Postdoc grants for three young researchers

The Danish Council for Independent Research | Social Sciences has awarded postdoc grants of more than 5.2 million to three young researchers from the Department of Economics and Business.

2014.09.30 | Martin Hagelskjær Damsgaard

PhD student Sashka Dimova and research assistant Niels Strange Hansen have bright and exciting futures ahead of them in their respective research fields. The same goes for Ritwik Banerjee, who recently earned his PhD from the department.

The three researchers are working on three very diverse projects: the well-being of children and how children are influenced by their parents’ unemployment; how general financial conditions affect the performance of mutual funds; as well as discrimination and social exclusion in developing countries. What the researchers have in common, however, is that all three of them have just been awarded postdoc grants by the Danish Council for Independent Research | Social Sciences: one grant of DKK 1.6 million and two grants of 1.8 DKK million.

Descriptions of the research projects:

Project title: Parental job loss and child well-being. Causal inference and risk mechanisms
Grant recipient: Sashka Dimova
Institution: Aarhus University
Amount granted: DKK 1.8 million

Project description: The main goal of the project is to study the detrimental consequences of parental unemployment on the health status of children in the given household as well as their schooling outcomes. The project also seeks to uncover if and how much active labour market policies aimed at unemployed parents might do for a child’s health and learning outcomes. Various sources of exogenous variation in unemployment are being used to identify the impacts of unemployment and active labour market policies, including firm closures and variation induced by random experiments. The research project can open new paths in our understanding of intergenerational mobility and contribute to the literature on factors that improve children’s resilience to adverse events. Moreover, the work can contribute to a literature that can guide policymakers in understanding the full long-term benefits of interventions for the unemployed and their families.

Project title: Forecasting Mutual Fund Performance: Time-Varying Skills and Market Conditions
Grant recipient: Niels Strange Hansen
Institution: Aarhus University
Amount granted: DKK 1.65 million

Project description: Mutual funds play a key role in the world’s financial markets, and they are very important for both private and professional investors. The purpose of this research project is to understand and be able to forecast mutual fund performance and the mutual funds’ ability to generate high returns. A particular point of focus is to understand how changes in the general financial conditions can impact mutual fund performance. There is an extensive amount of literature, primarily articles, that try to model mutual fund performance. This research project sets out to develop a new and general model, which merges all existing strands of the literature. The research is based on a unique set of data containing returns and actual stock holdings for more than 3,000 mutual funds. Together with this unique dataset, the new model is employed to achieve an understanding of and to forecast future mutual fund performance. This is particularly interesting for investors, who will benefit greatly from being able to come up with qualified predictions of the performance of mutual funds in different states of the economy, for instance in financial crises.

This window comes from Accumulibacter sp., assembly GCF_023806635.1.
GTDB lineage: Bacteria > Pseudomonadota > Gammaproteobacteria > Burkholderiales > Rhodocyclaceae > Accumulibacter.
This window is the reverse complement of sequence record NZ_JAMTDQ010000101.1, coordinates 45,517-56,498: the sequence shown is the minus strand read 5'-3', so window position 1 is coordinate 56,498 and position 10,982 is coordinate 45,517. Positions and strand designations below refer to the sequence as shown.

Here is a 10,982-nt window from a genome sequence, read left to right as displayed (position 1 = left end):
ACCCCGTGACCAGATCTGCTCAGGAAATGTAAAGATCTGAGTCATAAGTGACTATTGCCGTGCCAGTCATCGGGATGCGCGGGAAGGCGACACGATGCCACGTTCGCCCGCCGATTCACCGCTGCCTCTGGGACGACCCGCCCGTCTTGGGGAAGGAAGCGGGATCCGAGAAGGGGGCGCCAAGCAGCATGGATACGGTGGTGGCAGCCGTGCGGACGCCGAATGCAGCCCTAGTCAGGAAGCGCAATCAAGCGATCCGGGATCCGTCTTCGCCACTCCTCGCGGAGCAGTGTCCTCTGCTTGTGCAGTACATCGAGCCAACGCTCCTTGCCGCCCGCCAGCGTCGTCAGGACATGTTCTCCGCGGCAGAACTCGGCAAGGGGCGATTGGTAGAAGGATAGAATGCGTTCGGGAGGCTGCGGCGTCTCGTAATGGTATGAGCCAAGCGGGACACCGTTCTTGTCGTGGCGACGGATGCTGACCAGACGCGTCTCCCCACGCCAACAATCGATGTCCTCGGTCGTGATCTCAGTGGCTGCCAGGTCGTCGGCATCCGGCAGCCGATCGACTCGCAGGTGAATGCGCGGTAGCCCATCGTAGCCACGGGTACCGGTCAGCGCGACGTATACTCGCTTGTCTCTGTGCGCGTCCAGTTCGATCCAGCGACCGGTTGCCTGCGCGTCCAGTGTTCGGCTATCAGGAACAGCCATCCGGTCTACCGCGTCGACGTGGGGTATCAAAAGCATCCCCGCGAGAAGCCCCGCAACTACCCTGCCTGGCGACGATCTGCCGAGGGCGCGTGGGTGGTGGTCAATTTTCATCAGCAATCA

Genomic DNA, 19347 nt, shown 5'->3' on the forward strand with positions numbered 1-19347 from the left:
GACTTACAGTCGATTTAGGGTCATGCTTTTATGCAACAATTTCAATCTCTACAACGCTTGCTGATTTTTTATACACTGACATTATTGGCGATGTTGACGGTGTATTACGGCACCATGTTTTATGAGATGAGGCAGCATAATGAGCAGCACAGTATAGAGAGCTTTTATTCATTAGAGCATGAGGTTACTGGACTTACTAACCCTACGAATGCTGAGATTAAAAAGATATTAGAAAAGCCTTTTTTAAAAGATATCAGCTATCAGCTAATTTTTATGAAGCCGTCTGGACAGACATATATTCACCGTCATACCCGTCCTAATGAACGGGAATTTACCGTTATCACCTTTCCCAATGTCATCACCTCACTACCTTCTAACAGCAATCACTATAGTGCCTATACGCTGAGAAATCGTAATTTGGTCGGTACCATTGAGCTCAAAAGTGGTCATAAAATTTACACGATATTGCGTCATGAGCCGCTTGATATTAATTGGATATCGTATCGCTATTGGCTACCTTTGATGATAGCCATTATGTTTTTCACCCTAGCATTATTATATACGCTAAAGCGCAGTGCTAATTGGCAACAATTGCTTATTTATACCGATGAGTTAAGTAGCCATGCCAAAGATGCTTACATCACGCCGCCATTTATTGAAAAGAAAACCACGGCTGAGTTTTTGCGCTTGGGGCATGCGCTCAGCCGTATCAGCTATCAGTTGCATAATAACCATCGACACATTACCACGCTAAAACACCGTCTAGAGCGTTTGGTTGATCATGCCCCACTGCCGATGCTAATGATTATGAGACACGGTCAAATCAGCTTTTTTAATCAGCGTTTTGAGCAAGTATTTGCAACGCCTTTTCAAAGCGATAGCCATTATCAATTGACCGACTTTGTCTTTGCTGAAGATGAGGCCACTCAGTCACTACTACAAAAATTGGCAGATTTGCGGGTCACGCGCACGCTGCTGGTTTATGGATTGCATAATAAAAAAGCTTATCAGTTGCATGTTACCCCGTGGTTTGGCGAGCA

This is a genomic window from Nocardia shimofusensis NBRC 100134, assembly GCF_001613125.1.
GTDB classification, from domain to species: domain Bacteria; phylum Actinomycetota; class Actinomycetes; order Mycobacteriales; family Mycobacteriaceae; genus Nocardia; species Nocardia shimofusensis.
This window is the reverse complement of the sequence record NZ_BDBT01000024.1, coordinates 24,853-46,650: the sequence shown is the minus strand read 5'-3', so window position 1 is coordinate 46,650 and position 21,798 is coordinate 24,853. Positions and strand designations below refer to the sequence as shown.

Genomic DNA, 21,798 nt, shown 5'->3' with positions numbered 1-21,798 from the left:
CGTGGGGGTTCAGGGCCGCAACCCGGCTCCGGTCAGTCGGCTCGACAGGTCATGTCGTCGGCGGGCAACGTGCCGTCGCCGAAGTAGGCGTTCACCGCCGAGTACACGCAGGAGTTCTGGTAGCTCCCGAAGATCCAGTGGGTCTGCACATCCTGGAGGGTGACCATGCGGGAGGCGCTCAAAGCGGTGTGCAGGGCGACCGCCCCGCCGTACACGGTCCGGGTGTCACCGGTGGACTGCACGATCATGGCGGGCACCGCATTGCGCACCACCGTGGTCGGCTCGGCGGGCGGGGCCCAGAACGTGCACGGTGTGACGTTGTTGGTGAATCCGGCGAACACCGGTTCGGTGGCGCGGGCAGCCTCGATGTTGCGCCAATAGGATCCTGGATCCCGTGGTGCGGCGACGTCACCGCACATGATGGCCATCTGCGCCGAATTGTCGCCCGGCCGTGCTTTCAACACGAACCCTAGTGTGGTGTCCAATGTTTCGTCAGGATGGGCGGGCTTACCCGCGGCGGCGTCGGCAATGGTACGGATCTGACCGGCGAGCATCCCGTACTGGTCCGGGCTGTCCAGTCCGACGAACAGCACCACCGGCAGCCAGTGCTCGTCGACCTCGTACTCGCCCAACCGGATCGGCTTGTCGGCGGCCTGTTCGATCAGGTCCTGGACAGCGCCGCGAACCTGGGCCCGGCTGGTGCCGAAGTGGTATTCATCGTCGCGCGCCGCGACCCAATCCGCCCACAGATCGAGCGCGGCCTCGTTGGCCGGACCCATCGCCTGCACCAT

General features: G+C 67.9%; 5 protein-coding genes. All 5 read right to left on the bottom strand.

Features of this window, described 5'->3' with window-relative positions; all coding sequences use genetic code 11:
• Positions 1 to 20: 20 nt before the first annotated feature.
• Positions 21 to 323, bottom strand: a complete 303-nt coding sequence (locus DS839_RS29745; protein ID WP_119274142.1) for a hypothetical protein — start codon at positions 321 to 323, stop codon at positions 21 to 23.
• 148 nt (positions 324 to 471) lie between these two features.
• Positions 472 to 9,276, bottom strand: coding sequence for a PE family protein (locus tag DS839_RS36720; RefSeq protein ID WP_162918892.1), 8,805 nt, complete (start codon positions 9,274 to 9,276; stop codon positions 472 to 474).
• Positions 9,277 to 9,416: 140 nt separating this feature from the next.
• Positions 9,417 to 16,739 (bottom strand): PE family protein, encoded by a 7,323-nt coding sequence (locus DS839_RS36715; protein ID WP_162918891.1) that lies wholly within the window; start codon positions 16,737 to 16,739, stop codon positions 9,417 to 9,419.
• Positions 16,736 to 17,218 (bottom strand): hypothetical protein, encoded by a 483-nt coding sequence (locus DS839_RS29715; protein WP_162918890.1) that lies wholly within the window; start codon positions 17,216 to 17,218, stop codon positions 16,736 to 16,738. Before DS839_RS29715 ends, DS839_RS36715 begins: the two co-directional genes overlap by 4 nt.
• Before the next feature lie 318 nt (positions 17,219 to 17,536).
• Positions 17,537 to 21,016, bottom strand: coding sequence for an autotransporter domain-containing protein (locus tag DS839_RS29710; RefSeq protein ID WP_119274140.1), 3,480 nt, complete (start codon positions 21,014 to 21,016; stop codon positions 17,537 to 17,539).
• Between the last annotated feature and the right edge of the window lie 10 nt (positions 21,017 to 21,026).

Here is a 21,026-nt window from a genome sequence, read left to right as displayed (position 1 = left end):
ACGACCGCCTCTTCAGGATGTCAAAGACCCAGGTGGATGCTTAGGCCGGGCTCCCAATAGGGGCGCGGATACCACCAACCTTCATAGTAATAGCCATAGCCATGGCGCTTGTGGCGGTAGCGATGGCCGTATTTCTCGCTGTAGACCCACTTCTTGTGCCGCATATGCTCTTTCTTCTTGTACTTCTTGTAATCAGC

Project title: Behavioral Antecedents of Caste-Based Exclusion and Discrimination

Grant recipient: Ritwik Banerjee
Institution: Aarhus University
Amount granted: DKK 1.8 million

Project description: In many developing countries all over the world, social identities are a cause for exclusion and discrimination. Often, these social identities are grounded in ethnic differences, for instance in Africa; other times they follow from sectarian differences, which is evident in the Islamic countries between the Sunni and Shia Muslims; and at other times they arise due to the logics of a caste system, as is the case in India. This project aims to understand the behavioural make-up of such identity-driven social exclusion and discrimination in the context of caste in India, where deep-rooted, caste-induced social segmentation has a long history. In order to examine this I will apply tools derived from behavioural economics. Caste is an age-old system of rigid, hierarchical social and economic stratification among the Hindus in India. It is perpetuated by endogamous occupational segregation and has led to complete exclusion of certain groups of low caste denominations from achieving equal opportunities. In this project, the overarching research question is: what are the behavioural antecedents of caste-based social segmentation and discrimination in India? By precisely locating the psychological responses during people’s interaction with those of the “other” caste, I aim to examine mechanisms through which traditional instruments of empowerment like affirmative action work and I will propose novel policy interventions for diminishing discriminatory biases.   

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